The campus of the Jet Propulsion Laboratory in Pasadena, Calif. is a thrill to visit anytime. Since their hugely popular annual open house was canceled this year due to budget cuts I was treated to a special behind the scenes tour last month.
Technically speaking, JPL isn’t even in Pasadena — it’s located in La Cañada-Flintridge, just west of Pasadena. It is a part of CalTech, and NASA’s flagship location for robotic space exploration. If there’s an unmanned US-built spacecraft out there, JPL had probably something to do with it.
And it’s literally a cradle-to-grave deal. There is a task force whose main job it is to think up new space missions, study the feasibility both in technology and finances and pitch them to the Powers That Be. That “Bag an asteroid” mission we just learned about? Yep, it was born there. Once approved the spacecraft are built and tested here, and all science communications after launch are routed through here as well.
So many space exploration superstars originated at JPL. I’d need a few pages here just to list them all! Voyager, Galileo, Cassini, New Horizons, Messenger, Dawn … you name it. And of course the media darling of them all: the Mars Rover missions.
There are life-size replicas of all Mars Rovers in the JPL museum, along with interactive features on their functionality. Movies educate the casual visitor about the broad scope of space science served by the JPL missions.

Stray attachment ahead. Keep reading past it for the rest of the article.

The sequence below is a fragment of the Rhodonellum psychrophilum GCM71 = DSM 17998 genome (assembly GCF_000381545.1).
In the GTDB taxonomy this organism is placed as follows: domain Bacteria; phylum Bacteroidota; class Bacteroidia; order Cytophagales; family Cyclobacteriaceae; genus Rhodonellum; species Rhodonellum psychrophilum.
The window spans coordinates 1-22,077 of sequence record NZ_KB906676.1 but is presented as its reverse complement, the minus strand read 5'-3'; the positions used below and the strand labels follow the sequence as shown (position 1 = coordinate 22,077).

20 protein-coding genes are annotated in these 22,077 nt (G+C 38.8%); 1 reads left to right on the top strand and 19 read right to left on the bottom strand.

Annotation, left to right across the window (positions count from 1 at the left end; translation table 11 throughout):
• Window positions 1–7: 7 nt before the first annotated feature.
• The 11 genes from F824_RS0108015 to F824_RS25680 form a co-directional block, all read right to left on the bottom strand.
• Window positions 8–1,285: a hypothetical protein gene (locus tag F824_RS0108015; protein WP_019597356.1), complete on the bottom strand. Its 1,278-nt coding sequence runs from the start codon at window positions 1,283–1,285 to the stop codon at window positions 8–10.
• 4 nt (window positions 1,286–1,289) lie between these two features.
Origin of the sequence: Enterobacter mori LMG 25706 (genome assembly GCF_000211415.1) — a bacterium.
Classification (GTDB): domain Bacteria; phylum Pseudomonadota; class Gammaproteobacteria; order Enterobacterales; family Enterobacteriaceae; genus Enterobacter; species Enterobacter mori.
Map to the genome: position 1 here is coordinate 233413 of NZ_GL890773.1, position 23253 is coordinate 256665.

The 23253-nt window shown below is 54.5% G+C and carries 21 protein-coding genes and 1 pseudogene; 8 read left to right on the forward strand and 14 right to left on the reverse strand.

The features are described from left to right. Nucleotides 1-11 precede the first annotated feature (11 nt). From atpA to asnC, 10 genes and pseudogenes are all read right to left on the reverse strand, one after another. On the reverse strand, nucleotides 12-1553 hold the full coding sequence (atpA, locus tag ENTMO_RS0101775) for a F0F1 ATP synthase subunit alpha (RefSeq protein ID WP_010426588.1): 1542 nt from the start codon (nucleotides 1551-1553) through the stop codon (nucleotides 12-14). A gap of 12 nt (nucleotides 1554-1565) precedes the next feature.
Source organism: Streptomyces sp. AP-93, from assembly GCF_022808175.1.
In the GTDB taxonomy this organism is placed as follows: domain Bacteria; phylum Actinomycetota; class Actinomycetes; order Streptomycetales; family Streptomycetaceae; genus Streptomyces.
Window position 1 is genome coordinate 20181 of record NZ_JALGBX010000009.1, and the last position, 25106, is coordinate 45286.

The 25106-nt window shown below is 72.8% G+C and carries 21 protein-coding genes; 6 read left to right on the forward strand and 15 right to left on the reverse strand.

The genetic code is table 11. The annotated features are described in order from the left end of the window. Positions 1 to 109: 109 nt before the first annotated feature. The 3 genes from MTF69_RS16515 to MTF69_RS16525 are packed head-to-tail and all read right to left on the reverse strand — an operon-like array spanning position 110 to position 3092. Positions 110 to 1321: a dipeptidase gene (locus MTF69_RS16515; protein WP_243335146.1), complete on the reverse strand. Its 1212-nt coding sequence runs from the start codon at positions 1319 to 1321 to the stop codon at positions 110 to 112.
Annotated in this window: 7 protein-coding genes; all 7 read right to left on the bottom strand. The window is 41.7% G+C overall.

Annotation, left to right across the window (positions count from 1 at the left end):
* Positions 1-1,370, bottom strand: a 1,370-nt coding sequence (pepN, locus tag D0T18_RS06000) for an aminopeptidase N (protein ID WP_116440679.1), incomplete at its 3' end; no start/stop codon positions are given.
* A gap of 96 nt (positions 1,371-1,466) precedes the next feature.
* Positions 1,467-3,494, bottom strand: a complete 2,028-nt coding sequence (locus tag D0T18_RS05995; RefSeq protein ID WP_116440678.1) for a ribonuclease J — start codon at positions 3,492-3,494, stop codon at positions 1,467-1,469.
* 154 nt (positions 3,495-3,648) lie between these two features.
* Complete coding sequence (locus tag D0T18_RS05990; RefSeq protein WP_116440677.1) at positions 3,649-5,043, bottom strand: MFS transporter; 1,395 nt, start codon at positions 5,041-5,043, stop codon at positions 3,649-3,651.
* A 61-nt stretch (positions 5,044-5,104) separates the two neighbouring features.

Off limits to the general public — and thus a very special treat — is Mission Control. Ah, you thought that was in Houston, right? Well, the one for manned spaceflight after launch is there. Prior to and during launch it’s the one at Kennedy Space Center. And the one for the Mars Rovers is at JPL.
You’ve all seen those rooms on TV during last year’s landing of the Curiosity Rover, where “Mohawk Guy” Bobak Ferdowsi became an overnight celebrity. Walking in there is a unique experience — you can still feel the tension, the emotions of so many people running high, the euphoria over a flawless landing. And it’s a lot smaller than you might think — apart from several rows of work stations with multiple monitors, there isn’t much elbow room.
Things are a little more spacious in the “Darkroom” next door — a much larger Mission Control Center for the Deep Space Network, that looks a lot more like the one in Houston: large monitors in the front of the room, tiered rows of work station, subtle LED lighting (which, I was told, can change color to reflect the season or special holidays).
It is awe-inspiring to see the multi-colored displays of all the space missions vying for communication time with the giant radio antennas at Goldstone. Each color represents a code for the uplink or downlink status, and there is a dizzying array of numerical data streaming across other screens. You watch space communications in action here - and people staff this room 24/7/365, because spacecraft, for all the human characteristics we tend to see in them, do not rest and couldn’t care less about sleep cycles, vacation days or lunch breaks. Time is at a premium here, nobody wants to waste even a single second of a connection.
The people who work at JPL, with notable mohawk-topped exceptions, rarely make the headlines. But it’s because of them that we have so many exciting missions out there and can experience Curiosity’s travels almost as if we were there ourselves.
Find out more about the Jet Propulsion Laboratory at http://www.jpl.nasa.gov/
Beate Czogalla is the Professor of Theater Design in the Department of Theatre and Dance at Georgia College & State University. She has had a lifelong interest in space exploration and has been a Solar System Ambassador for the Jet Propulsion Laboratory/ NASA for many years. She can be reached at firstname.lastname@example.org